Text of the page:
Wake County

Raleigh synagogue celebrates first Rosh Hashana at home

Rabbi Ariel Edery leads Beth Shalom Religious School third- to seventh-graders in their end-of-the-day prayer in the new sanctuary. Left to right: Edery, 12th-grader Maaian Edery, seventh-grader Caroline Schmitt and fifth-grader Julia Schmitt.
Rabbi Ariel Edery leads Beth Shalom Religious School third- to seventh-graders in their end-of-the-day prayer in the new sanctuary. Left to right: Edery, 12th-grader Maaian Edery, seventh-grader Caroline Schmitt and fifth-grader Julia Schmitt. kbettis@newsobserver.com

For the past 31 years, the congregants at Beth Shalom synagogue celebrated the High Holy Days in Christian churches.

Now, instead of crosses and statues of saints, worshippers will view the eternal light, a symbolic lamp that never goes out, in their own sanctuary, watching over an elaborate ark containing the Torah, with the Star of David crafted into the ceiling overhead.

More than 400 people will flood into Beth Shalom’s new sanctuary on Wednesday to celebrate the start of a New Year. It will be the beginning of a more than a week of holy days, starting tonight with Rosh Hashana and ending next weekend with Yom Kippur.

“On Jewish holidays, we feel so much better when we have our own home than going to some other place with their symbolism,” said Rabbi Ariel Edery. “This is going to be very significant because of that this year.”

Beth Shalom built its original synagogue 14 years ago, but it was never large enough to hold holiday services. The congregation recently expanded the facility by 6,000 square feet to provide space for the new sanctuary and a religious school.

Even with the extra space, Edery and organizers are concerned about capacity for High Holy Days, when most members and many guests attend.

“Of course, it’s a great concern,” Edery said. “We are happy that a lot of people will come.”

Rosh Hashana is the Jewish holiday that celebrates the New Year and begins 10 days of examining the past year and preparing for the next year’s day of judgment on Oct. 4. At the end of 10 days, observers will fast for 24 hours into Yom Kippur, the Day of Atonement. Next Saturday, Beth Shalom will hold its Yom Kippur service, and the congregation will break their fast together.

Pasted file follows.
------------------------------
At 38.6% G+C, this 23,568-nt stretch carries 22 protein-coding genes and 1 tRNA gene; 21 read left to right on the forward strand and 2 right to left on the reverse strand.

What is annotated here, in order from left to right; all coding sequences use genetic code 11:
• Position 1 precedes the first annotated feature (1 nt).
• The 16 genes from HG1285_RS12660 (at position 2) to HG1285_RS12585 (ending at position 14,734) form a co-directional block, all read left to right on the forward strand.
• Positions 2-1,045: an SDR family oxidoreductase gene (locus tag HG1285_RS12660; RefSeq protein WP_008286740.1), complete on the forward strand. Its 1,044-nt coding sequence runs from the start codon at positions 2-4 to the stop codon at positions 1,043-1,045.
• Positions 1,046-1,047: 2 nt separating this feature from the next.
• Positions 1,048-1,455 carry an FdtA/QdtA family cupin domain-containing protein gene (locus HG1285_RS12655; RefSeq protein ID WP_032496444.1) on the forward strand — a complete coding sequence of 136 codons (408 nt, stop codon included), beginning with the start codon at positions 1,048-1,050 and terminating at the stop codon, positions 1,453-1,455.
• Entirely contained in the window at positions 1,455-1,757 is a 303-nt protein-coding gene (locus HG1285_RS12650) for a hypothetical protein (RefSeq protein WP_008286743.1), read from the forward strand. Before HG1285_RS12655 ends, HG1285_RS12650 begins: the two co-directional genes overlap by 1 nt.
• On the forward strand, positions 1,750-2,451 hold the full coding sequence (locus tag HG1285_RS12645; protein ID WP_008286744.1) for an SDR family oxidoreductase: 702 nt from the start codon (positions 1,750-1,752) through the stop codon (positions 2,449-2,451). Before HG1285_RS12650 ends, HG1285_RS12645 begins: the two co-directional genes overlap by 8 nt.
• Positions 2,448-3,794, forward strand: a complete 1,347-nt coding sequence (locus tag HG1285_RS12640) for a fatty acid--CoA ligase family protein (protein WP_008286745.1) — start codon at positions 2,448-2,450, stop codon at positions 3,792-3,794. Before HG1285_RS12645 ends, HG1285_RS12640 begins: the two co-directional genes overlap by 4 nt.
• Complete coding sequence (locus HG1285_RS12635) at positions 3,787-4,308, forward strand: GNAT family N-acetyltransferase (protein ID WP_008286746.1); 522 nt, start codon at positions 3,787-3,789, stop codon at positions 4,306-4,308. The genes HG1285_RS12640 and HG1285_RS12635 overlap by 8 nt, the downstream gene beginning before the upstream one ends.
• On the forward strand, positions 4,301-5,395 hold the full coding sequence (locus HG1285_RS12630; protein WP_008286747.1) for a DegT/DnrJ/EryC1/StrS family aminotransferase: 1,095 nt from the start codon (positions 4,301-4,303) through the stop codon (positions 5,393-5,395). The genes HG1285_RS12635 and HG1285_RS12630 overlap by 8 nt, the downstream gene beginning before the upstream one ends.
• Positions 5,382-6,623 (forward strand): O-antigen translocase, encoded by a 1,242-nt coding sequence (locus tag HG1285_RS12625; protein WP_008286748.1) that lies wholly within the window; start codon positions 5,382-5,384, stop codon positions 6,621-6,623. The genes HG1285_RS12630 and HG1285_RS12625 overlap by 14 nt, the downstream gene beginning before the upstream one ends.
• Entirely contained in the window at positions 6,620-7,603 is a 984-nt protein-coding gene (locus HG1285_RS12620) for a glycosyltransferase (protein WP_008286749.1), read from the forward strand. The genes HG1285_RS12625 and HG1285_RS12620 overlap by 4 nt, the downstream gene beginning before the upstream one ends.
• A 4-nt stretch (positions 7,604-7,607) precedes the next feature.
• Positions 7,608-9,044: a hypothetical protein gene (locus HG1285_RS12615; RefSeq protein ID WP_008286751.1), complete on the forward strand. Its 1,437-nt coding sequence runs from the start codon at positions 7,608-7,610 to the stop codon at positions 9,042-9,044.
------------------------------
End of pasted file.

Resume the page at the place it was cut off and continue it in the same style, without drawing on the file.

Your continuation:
Tiffiny Wolf, a member of the choir and head of fundraising, said she loves the new space. For previous Rosh Hashana and Yom Kippur services, she said, organizers would have to bring a traveling ark, a decorated closet for the synagogue’s Torah scrolls.

“You have to think of all the stuff to bring along. It’s hard when you’re expecting so many people,” said Arlene Zeiler, a member of the synagogue who sits on the membership committee.

“And there’s the traveling cup of yarmulkes,” Wolf said, referring to the skullcaps worn by Jewish men.

Normally, about 235 member families attend Beth Shalom, and organizers say that they are expecting up to 450 people to attend this week’s services, in addition to up to 100 children in the kids’ program.

Although the sanctuary normally holds about 250, the sanctuary can open up into the fellowship room, allowing for several hundred more.

The project took eight years and $2.1 million. The money came from fundraising efforts and from the congregation, since each synagogue is independent.

“There is no ‘else’; it all comes from here,” Edery said.

So with no larger associations to depend on for financial support, Beth Shalom is slowly updating its space. It still needs to landscape and repave the parking lot, but money has run dry.

Edery, who has been Beth Shalom’s rabbi for 10 years, says that his congregation is unique by its intimate size, volunteer spirit and diversity.

“Most people here are from somewhere else,” he said, pointing to different members setting up for the service. “She’s from Texas. She’s from New York. I am from Argentina.”

Sally Zenick, president of Beth Shalom, said that more than half of the members come from families where only one parent is Jewish. The whole family is included so that the non-Jewish parent is a member and can fully participate.

“I think that is a testament to our congregation, that inter-faith families feel comfortable here,” Arlene Zeiler said.

The members helping to set up for the service were full of smiles and humor. Edery estimated maybe 100 people contributed to the logistics of the services. Maybe it was the holidays, or the excitement of hosting their first services, but three days before Rosh Hashana, volunteers had eagerly set everything in place.

“We all know and care for each other. In many ways, this community is an extended family,” Edery said.

“During the holidays, many people get together with their families. But if your family is in New York and you are here, that’s not happening. This is the family you get together with.”

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